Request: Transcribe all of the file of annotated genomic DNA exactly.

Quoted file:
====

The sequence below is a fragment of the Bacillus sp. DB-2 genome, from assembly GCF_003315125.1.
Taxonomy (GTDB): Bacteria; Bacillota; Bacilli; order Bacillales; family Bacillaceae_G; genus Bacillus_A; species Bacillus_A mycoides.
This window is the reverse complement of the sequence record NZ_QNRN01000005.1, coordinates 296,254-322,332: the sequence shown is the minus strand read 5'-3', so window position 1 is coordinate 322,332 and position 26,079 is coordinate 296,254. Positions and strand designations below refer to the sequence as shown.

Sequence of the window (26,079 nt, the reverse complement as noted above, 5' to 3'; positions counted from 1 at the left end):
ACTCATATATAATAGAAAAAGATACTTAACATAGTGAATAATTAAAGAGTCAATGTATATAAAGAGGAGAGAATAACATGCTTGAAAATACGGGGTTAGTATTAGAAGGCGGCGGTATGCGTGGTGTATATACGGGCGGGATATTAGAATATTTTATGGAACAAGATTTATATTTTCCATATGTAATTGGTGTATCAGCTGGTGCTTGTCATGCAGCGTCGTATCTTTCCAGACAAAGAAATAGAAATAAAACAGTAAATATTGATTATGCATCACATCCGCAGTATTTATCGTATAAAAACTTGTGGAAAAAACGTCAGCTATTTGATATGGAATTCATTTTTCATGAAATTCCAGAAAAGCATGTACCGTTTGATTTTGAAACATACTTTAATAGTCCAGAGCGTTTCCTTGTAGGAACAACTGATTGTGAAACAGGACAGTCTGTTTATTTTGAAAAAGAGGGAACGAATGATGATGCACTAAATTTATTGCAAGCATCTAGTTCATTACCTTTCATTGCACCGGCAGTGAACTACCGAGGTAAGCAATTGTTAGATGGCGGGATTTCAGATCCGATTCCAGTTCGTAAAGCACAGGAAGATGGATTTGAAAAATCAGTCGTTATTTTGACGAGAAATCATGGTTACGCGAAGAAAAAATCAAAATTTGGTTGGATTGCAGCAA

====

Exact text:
The sequence below is a fragment of the Bacillus sp. DB-2 genome, from assembly GCF_003315125.1.
Taxonomy (GTDB): Bacteria; Bacillota; Bacilli; order Bacillales; family Bacillaceae_G; genus Bacillus_A; species Bacillus_A mycoides.
This window is the reverse complement of the sequence record NZ_QNRN01000005.1, coordinates 296,254-322,332: the sequence shown is the minus strand read 5'-3', so window position 1 is coordinate 322,332 and position 26,079 is coordinate 296,254. Positions and strand designations below refer to the sequence as shown.

Sequence of the window (26,079 nt, the reverse complement as noted above, 5' to 3'; positions counted from 1 at the left end):
ACTCATATATAATAGAAAAAGATACTTAACATAGTGAATAATTAAAGAGTCAATGTATATAAAGAGGAGAGAATAACATGCTTGAAAATACGGGGTTAGTATTAGAAGGCGGCGGTATGCGTGGTGTATATACGGGCGGGATATTAGAATATTTTATGGAACAAGATTTATATTTTCCATATGTAATTGGTGTATCAGCTGGTGCTTGTCATGCAGCGTCGTATCTTTCCAGACAAAGAAATAGAAATAAAACAGTAAATATTGATTATGCATCACATCCGCAGTATTTATCGTATAAAAACTTGTGGAAAAAACGTCAGCTATTTGATATGGAATTCATTTTTCATGAAATTCCAGAAAAGCATGTACCGTTTGATTTTGAAACATACTTTAATAGTCCAGAGCGTTTCCTTGTAGGAACAACTGATTGTGAAACAGGACAGTCTGTTTATTTTGAAAAAGAGGGAACGAATGATGATGCACTAAATTTATTGCAAGCATCTAGTTCATTACCTTTCATTGCACCGGCAGTGAACTACCGAGGTAAGCAATTGTTAGATGGCGGGATTTCAGATCCGATTCCAGTTCGTAAAGCACAGGAAGATGGATTTGAAAAATCAGTCGTTATTTTGACGAGAAATCATGGTTACGCGAAGAAAAAATCAAAATTTGGTTGGATTGCAGCAA